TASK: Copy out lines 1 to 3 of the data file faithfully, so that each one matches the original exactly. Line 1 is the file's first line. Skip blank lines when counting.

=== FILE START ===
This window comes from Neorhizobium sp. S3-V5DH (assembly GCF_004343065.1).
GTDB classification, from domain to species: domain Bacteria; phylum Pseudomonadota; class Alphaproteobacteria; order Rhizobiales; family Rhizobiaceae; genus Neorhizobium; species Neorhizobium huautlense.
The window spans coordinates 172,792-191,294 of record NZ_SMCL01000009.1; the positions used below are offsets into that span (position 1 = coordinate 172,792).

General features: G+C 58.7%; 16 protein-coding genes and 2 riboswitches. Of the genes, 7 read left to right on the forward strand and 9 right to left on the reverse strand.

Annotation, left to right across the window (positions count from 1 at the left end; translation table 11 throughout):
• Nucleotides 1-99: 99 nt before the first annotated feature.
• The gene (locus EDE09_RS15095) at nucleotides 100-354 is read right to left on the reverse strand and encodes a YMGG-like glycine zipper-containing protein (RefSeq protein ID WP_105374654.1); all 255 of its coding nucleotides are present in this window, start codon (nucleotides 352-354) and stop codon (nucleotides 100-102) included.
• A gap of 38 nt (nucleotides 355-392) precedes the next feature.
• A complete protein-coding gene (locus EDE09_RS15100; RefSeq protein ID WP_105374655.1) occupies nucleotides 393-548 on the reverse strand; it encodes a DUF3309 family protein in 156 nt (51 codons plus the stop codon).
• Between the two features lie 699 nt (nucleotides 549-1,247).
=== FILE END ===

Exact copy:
This window comes from Neorhizobium sp. S3-V5DH (assembly GCF_004343065.1).
GTDB classification, from domain to species: domain Bacteria; phylum Pseudomonadota; class Alphaproteobacteria; order Rhizobiales; family Rhizobiaceae; genus Neorhizobium; species Neorhizobium huautlense.
The window spans coordinates 172,792-191,294 of record NZ_SMCL01000009.1; the positions used below are offsets into that span (position 1 = coordinate 172,792).